className={`flex w-24 p-1 bg-gray-400 bg-opacity-50 rounded-full cursor-pointer`}
      onClick={toggleSwitch}
    >
			{/* Switch knob */}
      <motion.div
        className="w-6 h-6 p-6 bg-white rounded-full shadow-md"
        layout       
      ></motion.div>
    </div>
  );
};

Now, let's add our logic:

import { motion } from "framer-motion";

const Switch = () => {
	const [isOn, setIsOn] = React.useState(false);

  const toggleSwitch = () => setIsOn(!isOn);

  return (
    <div onClick={toggleSwitch}>
			{/* Switch knob */}
      <motion.div       
        layout       
      ></motion.div>
    </div>
  );
};

You may have noticed that only our knob has the layout prop. This prop is required on only the elements that we wish to be animated.

We want the knob to move from one side to the other. We could achieve this by changing the container flex justification. When the switch is on then the layout will have justify-content: flex-end. Framer Motion will notice the knob's change of position and will animate its position accordingly.

Let's add this to our code:

import { motion } from "framer-motion";

const Switch = () => {
  const [isOn, setIsOn] = React.useState(false);

  const toggleSwitch = () => setIsOn(!isOn);

 return (
    <div
      style={{
	     background: isOn ? "#48bb78" : "rgba(203, 213, 224, 0.5)",
        justifyContent: isOn && "flex-end",
        width: "6rem",
        padding: "0.25rem",
        display: "flex",
        borderRadius: 9999,
        cursor: "pointer",   
      }}
      onClick={toggleSwitch}
    >
			{/* Switch knob */}
      <motion.div
        style={{
          width: "3rem",
          height: "3rem",
          background: "white",
          borderRadius: "100%",
          boxShadow:
            "0 4px 6px -1px rgba(0, 0, 0, 0.1), 0 2px 4px -1px rgba(0, 0, 0, 0.06)",
        }}
        layout       
      ></motion.div>
    </div>
  );
};

I added some other styles so it can resemble the look of a switch. Anyway, here is the result:

Switch being toggled

Great! It is amazing how Framer Motion can do this automatically without having to deal with extra controls. Anyhow, it looks a little bland compared to what we are used to seeing on apps like Settings. We can fix this pretty quickly by adding a transition prop.

import { motion } from "framer-motion";

const Switch = () => {
 const [isOn, setIsOn] = React.useState(false);

 const toggleSwitch = () => setIsOn(!isOn);

 return (
    <div
      style={{
	     background: isOn ? "#48bb78" : "rgba(203, 213, 224, 0.5)",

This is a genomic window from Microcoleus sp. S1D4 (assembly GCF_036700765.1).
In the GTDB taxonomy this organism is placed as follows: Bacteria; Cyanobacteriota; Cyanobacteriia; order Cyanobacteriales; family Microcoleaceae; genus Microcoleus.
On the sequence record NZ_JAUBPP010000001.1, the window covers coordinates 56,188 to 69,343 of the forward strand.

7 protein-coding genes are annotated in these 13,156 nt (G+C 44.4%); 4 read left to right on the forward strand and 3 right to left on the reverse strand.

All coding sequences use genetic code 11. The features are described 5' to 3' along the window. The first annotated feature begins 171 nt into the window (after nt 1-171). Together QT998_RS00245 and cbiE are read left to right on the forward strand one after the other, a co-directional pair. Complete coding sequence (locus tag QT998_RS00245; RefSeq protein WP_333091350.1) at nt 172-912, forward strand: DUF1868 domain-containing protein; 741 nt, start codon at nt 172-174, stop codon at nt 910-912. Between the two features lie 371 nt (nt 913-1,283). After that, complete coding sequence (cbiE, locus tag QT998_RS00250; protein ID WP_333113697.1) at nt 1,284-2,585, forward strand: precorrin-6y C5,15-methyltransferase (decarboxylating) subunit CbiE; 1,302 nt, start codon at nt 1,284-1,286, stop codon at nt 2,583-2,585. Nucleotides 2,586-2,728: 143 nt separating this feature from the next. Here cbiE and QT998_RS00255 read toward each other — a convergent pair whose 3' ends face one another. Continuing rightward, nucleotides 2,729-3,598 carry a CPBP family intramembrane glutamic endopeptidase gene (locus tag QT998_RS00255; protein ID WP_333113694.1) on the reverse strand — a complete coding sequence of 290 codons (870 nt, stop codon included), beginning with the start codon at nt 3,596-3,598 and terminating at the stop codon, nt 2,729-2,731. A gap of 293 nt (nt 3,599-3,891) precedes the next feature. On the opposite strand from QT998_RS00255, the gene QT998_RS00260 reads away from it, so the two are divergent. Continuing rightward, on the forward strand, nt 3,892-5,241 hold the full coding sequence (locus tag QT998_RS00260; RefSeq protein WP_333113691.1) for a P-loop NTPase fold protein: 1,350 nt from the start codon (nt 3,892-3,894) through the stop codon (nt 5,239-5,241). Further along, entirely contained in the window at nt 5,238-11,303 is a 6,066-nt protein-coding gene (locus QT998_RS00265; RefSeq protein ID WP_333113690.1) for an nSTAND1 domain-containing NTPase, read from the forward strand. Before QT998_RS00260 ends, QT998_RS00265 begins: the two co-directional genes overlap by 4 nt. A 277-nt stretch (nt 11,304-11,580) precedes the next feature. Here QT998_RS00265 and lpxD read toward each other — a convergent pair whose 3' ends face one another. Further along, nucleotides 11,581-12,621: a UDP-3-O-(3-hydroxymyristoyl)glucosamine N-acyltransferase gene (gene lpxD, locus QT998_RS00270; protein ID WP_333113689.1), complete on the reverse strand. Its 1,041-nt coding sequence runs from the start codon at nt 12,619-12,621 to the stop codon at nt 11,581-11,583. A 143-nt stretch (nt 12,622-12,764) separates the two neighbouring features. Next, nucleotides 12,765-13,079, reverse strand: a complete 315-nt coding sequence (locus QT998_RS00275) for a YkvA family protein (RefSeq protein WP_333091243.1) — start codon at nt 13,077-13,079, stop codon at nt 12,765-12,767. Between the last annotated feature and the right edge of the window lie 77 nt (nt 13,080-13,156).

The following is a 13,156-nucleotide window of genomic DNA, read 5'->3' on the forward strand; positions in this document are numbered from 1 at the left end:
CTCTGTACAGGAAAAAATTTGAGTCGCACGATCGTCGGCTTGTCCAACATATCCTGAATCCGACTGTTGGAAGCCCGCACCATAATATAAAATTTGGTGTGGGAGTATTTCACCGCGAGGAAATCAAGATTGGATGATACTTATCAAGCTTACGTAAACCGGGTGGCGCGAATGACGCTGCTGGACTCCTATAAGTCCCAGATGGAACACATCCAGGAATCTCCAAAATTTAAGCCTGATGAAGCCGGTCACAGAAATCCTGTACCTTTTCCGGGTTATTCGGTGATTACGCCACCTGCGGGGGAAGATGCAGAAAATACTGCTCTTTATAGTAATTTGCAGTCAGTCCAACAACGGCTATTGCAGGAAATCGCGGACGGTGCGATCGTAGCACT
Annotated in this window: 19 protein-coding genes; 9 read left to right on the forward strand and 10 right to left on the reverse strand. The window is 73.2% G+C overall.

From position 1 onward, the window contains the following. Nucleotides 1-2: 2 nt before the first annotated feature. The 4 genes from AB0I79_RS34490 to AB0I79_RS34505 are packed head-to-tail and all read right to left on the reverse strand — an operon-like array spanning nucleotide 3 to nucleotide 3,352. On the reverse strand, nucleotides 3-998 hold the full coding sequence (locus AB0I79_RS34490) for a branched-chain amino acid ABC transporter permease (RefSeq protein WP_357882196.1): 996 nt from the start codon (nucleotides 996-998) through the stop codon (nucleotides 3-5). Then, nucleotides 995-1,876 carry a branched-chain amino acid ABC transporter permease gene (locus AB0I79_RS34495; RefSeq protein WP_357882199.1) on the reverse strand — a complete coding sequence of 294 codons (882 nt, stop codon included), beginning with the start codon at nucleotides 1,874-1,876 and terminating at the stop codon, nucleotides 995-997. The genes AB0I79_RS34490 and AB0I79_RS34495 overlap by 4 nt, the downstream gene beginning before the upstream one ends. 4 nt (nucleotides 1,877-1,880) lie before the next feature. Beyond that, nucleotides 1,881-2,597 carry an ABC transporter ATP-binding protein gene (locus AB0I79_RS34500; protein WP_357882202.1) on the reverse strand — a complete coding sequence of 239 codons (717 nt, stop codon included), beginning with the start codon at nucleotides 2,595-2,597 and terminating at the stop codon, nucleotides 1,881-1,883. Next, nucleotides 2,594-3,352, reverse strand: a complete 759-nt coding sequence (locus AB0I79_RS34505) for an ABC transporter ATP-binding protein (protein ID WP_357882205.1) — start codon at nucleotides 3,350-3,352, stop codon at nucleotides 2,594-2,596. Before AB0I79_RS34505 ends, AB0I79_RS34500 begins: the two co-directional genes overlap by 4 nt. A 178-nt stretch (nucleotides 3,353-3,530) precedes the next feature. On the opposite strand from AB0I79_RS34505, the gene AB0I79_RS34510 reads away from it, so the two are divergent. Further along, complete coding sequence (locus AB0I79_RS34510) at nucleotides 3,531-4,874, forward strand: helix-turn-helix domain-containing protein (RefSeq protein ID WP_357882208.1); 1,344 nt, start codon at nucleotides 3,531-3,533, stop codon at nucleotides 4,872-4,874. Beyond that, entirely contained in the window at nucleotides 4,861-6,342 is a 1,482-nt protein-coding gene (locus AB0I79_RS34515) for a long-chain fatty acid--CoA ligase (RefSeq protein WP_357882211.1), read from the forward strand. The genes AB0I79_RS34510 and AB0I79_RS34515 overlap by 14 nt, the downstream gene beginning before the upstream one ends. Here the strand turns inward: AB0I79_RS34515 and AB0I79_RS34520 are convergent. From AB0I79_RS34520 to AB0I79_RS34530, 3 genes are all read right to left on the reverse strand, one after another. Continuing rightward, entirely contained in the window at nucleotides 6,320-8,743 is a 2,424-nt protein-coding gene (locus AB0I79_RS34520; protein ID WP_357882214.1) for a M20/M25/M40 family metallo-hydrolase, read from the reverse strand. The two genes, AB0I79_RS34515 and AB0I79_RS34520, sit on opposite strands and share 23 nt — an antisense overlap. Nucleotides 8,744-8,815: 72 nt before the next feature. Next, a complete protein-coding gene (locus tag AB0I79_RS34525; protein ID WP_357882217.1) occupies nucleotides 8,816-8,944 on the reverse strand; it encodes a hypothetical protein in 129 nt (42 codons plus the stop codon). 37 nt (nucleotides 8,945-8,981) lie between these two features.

justifyContent: isOn && "flex-end",
        width: "6rem",
        padding: "0.25rem",
        display: "flex",
        borderRadius: 9999,
        cursor: "pointer",   
      }}
      onClick={toggleSwitch}
    >
			{/* Switch knob */}
      <motion.div
        style={{
          width: "3rem",
          height: "3rem",
          background: "white",
          borderRadius: "100%",
          boxShadow:
            "0 4px 6px -1px rgba(0, 0, 0, 0.1), 0 2px 4px -1px rgba(0, 0, 0, 0.06)",
        }}
        layout    
				transition={{
          type: "spring",
          stiffness: 500,
          damping: 30,
        }}   
      ></motion.div>
    </div>
  );
};

We define a spring-type animation because we want a bouncy feel.

The stiffness defines how sudden the movement of the knob will look.

And, damping defines the strength of the opposing force similar to friction. This means how fast it will stop moving.

These together create the following effect:

Switch being toggled with spring effect.

Now our switch looks more alive!

๐Ÿ“• Storybook Link

Conclusion

Creating animations can be daunting, especially when many libraries have complex jargon. Thankfully, Framer Motion allows developers to create seamless animations with its declarative an intuitive API.

This post was meant as an introduction to the fundamentals of Framer Motion. In future posts, I will create complex animations like swipe to expand and delete, drawers, shared layout, and many more. Please let me know in the comments if you have any suggestions as to what you want to see animated!

For more up-to-date web development content, follow me on Twitter, and Dev.to! Thanks for reading! ๐Ÿ˜Ž